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Physical Therapist’s Recommendations: How to Prepare for Surgery?

Scheduling an elective orthopedic surgery will often allow you adequate time to prepare yourself and your home for post surgical convalescence. There are a good number of things that you can do in advance to make this time more comfortable and less stressful. You should speak to your surgeon and their staff about medications, insurance coverage for assistive equipment, and specific precautions or limitations on activity, but not many patients realize that a pre-operative or “Prehab” visit(s) with a physical therapist can help you learn the proper exercises and use of assistive devices for mobility before you enter the hospital. A physical therapist can also help you understand what to expect with regards to the rehabilitation process, mobility, and activities of daily living once you return home. It may be beneficial to you to learn some of these mobility techniques and precautions before entering the hospital and while not in acute pain. Some common examples:


There are different precautions depending upon the specific surgery, but most patients are advised to avoid “BLT” or bending, lifting, and twisting.  You may need to learn how to get in/out of bed, cars, and reach for things differently in order to protect the surgical site.


Most patients have limited range of motion after surgery, due to a combination of pain, swelling, and surgical precautions. You may benefit from learning alternate strategies for bed mobility, transfers, and dressing prior to your surgery. A physical therapist can also familiarize you with how to fit and use your walker, crutches, or cane specifically for the types of environments you need to navigate.


Joint instability or replacement: Prior to surgery, some patients benefit from a series of visits to safely maximize range of motion and strength, as well as decrease pain and inflammation. In some cases, “Prehab” can help accelerate your recovery after surgery.  It may also help limit any further decline while waiting for surgery.

If you think you might benefit from visiting a physical therapist prior to your surgery, please call us and we can help you make arrangements with your physician. We would be happy to help you when you’re ready.  In the meantime, here are some additional things you may want to consider while preparing for surgery.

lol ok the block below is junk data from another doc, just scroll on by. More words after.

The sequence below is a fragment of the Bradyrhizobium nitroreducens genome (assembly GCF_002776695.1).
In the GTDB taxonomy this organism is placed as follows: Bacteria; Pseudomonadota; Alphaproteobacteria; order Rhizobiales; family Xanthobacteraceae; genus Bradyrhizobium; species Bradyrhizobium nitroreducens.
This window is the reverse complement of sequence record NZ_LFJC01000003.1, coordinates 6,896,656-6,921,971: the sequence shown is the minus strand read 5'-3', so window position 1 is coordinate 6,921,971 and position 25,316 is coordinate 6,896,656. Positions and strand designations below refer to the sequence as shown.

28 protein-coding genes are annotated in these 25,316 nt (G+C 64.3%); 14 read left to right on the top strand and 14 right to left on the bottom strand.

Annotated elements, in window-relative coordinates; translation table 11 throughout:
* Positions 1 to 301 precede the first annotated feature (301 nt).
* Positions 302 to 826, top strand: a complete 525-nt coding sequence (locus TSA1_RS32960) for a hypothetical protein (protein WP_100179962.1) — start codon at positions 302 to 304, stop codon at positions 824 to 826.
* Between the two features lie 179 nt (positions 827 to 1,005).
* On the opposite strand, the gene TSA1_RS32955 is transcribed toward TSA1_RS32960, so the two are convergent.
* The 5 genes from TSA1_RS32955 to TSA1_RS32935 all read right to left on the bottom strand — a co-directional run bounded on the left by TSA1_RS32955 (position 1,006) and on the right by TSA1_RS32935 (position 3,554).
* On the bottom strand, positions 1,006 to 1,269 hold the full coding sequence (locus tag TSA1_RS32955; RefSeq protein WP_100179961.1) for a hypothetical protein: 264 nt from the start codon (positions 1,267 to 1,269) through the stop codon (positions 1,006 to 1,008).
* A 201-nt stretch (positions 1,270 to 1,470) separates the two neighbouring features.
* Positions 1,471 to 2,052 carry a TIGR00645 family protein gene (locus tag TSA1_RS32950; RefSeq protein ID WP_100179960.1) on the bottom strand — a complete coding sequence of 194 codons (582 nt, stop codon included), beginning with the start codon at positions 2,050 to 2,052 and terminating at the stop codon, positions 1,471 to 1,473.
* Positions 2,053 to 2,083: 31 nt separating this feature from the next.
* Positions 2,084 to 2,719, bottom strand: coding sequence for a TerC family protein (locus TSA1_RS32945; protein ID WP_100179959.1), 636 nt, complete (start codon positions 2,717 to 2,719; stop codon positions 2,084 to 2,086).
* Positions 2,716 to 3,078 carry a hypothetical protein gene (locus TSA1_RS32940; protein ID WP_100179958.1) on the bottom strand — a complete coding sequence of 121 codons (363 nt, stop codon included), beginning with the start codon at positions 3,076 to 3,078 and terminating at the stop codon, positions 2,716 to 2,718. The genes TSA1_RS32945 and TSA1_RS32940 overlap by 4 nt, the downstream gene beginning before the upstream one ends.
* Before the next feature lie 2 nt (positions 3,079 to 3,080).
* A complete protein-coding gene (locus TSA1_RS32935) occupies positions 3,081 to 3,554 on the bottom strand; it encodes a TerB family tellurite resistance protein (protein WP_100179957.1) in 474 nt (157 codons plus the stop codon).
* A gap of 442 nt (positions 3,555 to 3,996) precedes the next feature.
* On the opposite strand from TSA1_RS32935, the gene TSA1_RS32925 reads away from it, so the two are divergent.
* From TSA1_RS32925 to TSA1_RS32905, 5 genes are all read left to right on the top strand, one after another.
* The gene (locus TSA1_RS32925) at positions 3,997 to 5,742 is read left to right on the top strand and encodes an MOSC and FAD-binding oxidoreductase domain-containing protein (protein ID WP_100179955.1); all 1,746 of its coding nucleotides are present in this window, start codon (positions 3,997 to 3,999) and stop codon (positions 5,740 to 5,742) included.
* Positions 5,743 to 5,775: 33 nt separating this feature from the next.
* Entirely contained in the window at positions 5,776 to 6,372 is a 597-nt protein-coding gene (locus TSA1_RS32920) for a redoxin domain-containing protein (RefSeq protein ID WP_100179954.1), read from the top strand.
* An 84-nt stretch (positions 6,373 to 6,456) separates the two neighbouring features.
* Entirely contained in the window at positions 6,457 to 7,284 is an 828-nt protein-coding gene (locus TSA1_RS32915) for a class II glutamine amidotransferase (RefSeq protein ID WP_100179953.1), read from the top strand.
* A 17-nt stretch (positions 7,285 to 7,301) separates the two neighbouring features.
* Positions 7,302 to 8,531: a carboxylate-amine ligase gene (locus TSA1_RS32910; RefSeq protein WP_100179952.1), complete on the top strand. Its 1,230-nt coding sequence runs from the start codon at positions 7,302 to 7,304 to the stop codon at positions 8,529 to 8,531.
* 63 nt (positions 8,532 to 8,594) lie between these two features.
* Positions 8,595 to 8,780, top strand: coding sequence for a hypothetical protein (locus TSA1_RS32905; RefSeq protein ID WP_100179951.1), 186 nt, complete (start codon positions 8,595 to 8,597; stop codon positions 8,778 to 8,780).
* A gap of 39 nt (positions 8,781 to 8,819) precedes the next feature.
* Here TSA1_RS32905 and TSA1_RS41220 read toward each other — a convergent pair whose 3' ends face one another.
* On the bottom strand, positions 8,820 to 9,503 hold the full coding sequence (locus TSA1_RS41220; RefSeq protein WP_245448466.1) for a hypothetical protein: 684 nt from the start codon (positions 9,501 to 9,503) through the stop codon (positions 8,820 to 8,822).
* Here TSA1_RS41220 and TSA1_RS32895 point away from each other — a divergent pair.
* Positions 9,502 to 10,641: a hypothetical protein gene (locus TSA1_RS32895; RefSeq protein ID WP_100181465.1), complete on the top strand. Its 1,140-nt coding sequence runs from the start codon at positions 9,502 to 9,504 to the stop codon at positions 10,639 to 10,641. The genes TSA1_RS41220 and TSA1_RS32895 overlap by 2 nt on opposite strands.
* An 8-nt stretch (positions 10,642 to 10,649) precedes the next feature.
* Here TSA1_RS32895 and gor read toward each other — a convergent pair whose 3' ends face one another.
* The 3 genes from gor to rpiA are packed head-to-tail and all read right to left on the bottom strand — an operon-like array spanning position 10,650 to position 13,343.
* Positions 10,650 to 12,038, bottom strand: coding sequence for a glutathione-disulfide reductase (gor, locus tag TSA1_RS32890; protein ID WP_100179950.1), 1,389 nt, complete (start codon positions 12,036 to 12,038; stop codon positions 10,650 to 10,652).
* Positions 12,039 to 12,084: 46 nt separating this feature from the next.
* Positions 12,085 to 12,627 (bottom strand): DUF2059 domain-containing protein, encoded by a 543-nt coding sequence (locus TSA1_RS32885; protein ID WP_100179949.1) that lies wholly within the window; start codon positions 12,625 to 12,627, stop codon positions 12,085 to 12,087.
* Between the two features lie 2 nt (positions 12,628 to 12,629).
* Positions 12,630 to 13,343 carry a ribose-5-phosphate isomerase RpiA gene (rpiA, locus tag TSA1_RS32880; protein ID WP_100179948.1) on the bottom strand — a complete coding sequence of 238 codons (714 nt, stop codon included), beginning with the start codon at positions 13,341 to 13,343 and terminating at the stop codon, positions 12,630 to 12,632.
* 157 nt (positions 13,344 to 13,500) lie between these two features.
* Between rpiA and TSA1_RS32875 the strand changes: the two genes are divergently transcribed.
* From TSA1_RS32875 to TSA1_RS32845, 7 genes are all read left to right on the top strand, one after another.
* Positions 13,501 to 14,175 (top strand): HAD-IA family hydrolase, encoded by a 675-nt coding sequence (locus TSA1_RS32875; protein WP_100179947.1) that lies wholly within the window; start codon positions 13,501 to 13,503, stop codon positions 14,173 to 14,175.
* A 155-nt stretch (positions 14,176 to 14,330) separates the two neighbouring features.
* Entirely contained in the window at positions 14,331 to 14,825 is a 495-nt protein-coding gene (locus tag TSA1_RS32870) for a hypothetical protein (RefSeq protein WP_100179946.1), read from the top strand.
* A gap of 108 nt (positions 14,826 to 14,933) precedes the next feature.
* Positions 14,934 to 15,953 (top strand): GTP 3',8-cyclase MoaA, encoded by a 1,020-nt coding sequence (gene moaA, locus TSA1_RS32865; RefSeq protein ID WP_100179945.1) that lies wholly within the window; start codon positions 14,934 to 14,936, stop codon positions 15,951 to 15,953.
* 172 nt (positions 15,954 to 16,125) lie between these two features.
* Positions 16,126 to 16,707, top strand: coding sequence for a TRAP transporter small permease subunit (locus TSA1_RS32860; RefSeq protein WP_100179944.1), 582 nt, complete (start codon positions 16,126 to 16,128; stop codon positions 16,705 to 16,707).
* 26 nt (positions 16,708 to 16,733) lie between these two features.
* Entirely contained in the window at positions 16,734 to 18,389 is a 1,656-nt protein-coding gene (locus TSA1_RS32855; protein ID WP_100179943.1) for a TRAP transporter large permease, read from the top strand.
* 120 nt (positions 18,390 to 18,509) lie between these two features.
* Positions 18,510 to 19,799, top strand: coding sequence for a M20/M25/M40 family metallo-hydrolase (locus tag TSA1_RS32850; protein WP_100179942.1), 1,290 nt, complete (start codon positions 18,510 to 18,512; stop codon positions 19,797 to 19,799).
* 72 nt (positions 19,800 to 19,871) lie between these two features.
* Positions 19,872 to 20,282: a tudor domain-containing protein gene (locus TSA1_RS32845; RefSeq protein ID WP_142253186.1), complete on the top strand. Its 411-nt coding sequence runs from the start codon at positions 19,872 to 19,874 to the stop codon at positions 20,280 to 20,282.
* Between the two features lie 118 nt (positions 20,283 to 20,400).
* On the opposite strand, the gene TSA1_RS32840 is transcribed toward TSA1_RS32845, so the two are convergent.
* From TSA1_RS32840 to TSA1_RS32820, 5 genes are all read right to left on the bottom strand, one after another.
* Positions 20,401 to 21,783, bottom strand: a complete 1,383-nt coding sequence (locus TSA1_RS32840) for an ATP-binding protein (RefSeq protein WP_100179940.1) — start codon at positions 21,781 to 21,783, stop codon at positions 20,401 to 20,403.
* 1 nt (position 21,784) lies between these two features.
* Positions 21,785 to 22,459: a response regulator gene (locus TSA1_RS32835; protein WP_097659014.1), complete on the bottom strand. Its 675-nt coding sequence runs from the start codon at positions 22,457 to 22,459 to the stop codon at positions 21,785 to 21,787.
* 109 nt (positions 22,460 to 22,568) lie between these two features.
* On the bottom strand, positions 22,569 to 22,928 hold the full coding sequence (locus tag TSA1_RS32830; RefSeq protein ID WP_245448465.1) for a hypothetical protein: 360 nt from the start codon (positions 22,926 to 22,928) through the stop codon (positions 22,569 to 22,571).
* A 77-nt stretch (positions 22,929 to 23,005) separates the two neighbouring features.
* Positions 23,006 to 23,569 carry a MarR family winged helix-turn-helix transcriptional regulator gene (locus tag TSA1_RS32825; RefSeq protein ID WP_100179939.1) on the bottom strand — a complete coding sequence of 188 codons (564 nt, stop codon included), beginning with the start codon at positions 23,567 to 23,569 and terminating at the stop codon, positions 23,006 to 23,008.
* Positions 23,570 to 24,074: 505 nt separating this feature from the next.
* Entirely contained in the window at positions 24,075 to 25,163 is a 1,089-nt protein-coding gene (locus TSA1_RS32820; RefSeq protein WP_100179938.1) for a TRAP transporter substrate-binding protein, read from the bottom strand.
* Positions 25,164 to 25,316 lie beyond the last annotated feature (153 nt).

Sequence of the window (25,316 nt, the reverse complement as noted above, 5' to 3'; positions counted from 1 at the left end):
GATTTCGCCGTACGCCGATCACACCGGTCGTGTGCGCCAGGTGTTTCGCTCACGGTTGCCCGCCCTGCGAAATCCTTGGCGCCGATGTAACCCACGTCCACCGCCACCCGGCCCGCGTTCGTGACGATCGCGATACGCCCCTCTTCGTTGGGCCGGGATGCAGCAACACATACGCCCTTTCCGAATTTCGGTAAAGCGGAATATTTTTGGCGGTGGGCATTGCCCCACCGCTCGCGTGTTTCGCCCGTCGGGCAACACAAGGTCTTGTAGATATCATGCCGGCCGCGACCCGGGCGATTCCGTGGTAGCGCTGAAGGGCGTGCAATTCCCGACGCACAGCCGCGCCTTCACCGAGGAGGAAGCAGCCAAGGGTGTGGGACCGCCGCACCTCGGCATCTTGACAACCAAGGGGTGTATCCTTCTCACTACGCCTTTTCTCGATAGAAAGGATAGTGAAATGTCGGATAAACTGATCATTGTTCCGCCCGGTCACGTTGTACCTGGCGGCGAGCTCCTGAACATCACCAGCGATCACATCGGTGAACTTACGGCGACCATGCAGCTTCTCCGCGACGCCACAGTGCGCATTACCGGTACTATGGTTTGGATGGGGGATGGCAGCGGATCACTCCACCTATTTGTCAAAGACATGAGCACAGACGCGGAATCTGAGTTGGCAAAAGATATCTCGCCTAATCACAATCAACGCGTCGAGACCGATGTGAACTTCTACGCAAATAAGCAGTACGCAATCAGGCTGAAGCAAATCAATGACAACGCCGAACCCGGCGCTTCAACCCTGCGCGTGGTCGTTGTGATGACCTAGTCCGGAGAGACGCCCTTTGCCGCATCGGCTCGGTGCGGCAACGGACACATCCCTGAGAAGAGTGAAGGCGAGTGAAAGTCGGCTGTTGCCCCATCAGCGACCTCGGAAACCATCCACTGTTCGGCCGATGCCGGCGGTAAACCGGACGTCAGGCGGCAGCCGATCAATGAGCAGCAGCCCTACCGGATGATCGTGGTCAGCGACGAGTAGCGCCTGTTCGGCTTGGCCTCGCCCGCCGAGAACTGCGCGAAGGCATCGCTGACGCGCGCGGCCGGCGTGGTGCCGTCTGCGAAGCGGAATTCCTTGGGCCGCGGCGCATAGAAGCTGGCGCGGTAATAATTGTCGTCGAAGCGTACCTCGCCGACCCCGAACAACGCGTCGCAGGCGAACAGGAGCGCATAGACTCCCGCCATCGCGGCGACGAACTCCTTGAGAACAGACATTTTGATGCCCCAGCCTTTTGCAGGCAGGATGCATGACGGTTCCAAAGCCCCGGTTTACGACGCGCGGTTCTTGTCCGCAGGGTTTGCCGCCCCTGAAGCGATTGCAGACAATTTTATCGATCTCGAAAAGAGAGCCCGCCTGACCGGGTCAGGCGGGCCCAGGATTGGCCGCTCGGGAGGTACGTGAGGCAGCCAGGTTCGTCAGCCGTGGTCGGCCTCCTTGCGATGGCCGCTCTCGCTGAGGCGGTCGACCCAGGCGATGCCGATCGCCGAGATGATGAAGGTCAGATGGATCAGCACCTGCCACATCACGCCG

Do you have stairs or steps at home? Are there rails for safety? If you expect a long convalescence, you may want to consider having rails installed. In some cases, a temporary ramp or downstairs living quarters may be helpful.

Are your walkways clear of obstacles? Are your doorways wide enough to accommodate a walker or wheelchair?

Area rugs, cords, furniture, and plants may need to be moved to decrease chances of you tripping and falling, as well as improving the maneuverability of your walker or wheelchair, if applicable.

Is your bathroom handicap accessible? You may need to consider whether you can access the facilities with a walker or wheelchair. A raised toilet seat with or without armrests may also be helpful. Can you step into a tub or will a tub bench be necessary? Can you stand in the shower safely or would you benefit from a shower chair? Grab bars and non-skid appliqués or mats can also decrease your chance of falling. A long handled scrub brush and hand held shower accessory may help if you cannot bend over or stand up. Place items in hard to reach areas on the countertop to avoid reaching and bending.

Arrange items that you regularly need close to the bed or chair where you will be spending a lot of time, i.e. facial tissue, water bottle, tablet device/phone and charger, medications, waste basket, crossword puzzle book, etc.


Do you have laundry facilities in a convenient location? You may want to wash as much as you can before surgery.

Do you live close to grocery and restaurant delivery areas? You may want to stock up on frozen and non-perishable food, as well as cook some meals and freeze them. Placing items in easy reach at counter height will help decrease bending and reaching. If you do not have help at home, using disposable dishes and cups may help if you cannot wash dishes or stand at the sink for a while.

Will you be able to dress without help? There are many adaptive aids that can increase your independence, including but not limited to: dressing stick, long handled shoe horn, reacher/grabber, sock aid, and leg lifting strap.


Will you be able to drive? If you will be able to drive after surgery, or if family members/friends will be driving you, you may want to download a handicap placard application, fill out your personal data, then take it to your doctor to complete so that the placard is available before leaving the hospital. Some other options include public transportation or medical or private transportation services like Access, Uber, or Lyft. Some services like Access require you to meet certain criteria and sign up prior to using the services, so it might be helpful to investigate transportation options early.

Will you be able to get in/out of the vehicle? After hip or knee surgery, many patients have difficulty getting in and out of low or compact vehicles because of decreased range of motion and maneuverability.

Unfortunately, some patients experience nausea after surgery. You may wish to have a leak proof bag available for the car ride home.

This blog entry is for informational purposes only and is not a substitute for personal and professional medical or physical therapy advice or treatment. If you have any questions or would like more information, please contact our office. You may also contact your physician for a referral to physical therapy.